The vendor-led consortium offers features for enterprises, but expands what the technology can do for telcos and NFV.
The OpenDaylight Project has grown rapidly since it launched in 2013, both in scale and scope. The industry consortium, created by the likes of Cisco Systems, Microsoft and IBM and about two dozen other tech vendors, initially was focused on creating an open framework for software-defined networking (SDN) deployments.
Two years later, the OpenDaylight group now includes 47 member vendors and more than 460 developers, and—as its latest software release illustrates—it’s broadening its reach beyond enterprises with an increasing focus on the telecommunications space and network-functions virtualization (NFV). For example, the Lithium release announced June 29 includes service function chaining (SFC) features, which enables organizations to tie together virtualized network services—such as firewalls and load balancers—in a network to create a service chain, a key capability for NFV.
OpenDaylight officials expect Lithium to be embedded in more than 20 commercial products and solutions and be included in the Open Platform for NFV (OPNFV) releases, another industry consortium effort launched last year to create an open-source reference architecture that will help accelerate the adoption of NFV in enterprise and service provider data centers.
The OpenDaylight Project also in recent weeks has highlighted how various carriers and service providers—such as AT&T, Orange and Comcast—have been able to leverage OpenDaylight solutions in their environments. For example, AT&T is using OpenDaylight in its Network on Demand project in more than 100 markets and wants to open source more than 50 percent of its code by 2020. For its part, Orange has several proof-of-concept (PoC) projects underway using the technology.
At the same time, a blog on the OpenDaylight Web site talks about how the efforts of OpenDaylight and OPNFV dovetail.
Telcos are aggressively embracing NFV, which essentially enables organizations to take networking tasks—firewalls, intrusion detection and prevention, routing, load balancing—traditionally tied to complex networking hardware and put them into software that can run on less expensive systems. This helps create networks that are more programmable, agile and automated, enabling the carriers to more quickly respond to changing customer demands and spin out services. It also will better enable them to push back at over-the-top (OTT) mobile app vendors.
The idea of NFV was first raised in a document published by a specifications group within the European Telecommunications Standards Institute (ETSI) 2012. The group has since released other papers regarding NFV, including definitions and use cases.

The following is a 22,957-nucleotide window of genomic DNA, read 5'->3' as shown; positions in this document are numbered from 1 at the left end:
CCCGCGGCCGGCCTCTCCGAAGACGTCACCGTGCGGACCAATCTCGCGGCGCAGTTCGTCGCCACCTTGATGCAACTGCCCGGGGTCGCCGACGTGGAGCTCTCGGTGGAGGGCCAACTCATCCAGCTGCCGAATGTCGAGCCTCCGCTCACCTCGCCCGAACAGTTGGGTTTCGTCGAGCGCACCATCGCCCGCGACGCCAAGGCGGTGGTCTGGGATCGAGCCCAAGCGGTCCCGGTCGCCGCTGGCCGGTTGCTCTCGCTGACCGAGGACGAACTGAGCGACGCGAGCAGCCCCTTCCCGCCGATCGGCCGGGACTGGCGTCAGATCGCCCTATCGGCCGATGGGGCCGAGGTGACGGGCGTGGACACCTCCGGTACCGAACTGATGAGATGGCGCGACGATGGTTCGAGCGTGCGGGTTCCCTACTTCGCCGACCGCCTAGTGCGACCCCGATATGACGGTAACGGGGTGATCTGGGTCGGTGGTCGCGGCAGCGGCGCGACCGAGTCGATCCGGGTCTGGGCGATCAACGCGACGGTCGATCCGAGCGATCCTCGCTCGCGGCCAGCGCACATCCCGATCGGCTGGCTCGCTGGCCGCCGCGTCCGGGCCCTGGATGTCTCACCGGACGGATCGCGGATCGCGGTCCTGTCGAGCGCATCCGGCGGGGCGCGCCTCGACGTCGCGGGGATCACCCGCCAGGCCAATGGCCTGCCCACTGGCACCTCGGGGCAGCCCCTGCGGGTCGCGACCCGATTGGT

“Carriers have realized they’re at a critical juncture,” OpenDaylight Executive Director Neela Jacques told eWEEK, noting the rapid adoption of NFV technologies.
However, beyond the carriers, Lithium brings with it a broad range of new features enable both telcos and enterprises to more widely use NFV and SDN in production deployments, said Jacques and Mathieu Lemay, president and CEO at Inocybe Technologies and a contributor to the OpenDaylight code.
The first release, Hydrogen, released in early 2014, was essentially a proof point that the consortium could function and put together a workable offering. Helium, released eight months later, offered a greater number of capabilities, including deeper integration with the OpenStack open-source cloud orchestration stack.
“What we saw … was a wide range of company building products on top of it,” Jacques said.
Lithium expands the OpenDaylight technology in such areas as scalability, security, automation and interoperability. Included in the new release is native support for the OpenStack Neutron framework, as well as such features as SFC, virtual tenant networking and group-based policy, making it easier to policies, including customized service chains for application network services.
On the security front, the unified secure channel functionality enables secure communication between OpenDaylight and networking equipment, while times series data repository (for collecting and analyzing network activity), device identification and drive management (for discovering, managing and automating existing infrastructure hardware), persistence (for preserving application-specific data in case of a disaster), and Topology Processing Framework (for greater visibility into the network) expands what the release can do.
Security in Lithium is crucial “to make it really ready for real-time deployments,” Lemay said.
Network intent composition lets the OpenDaylight controller manage and direct network services and resources by laying out the intent for network policies, and application layer traffic optimization offers simplified network views and services. There also are six new protocols to support the growing number of use cases, touching on such areas as the Internet of things (IoT) and wireless access points.
The group also is adding a distributed virtual router feature.
Lithium will be a centerpiece of the upcoming second annual OpenDaylight Summit, which will open July 27 in Santa Clara, California.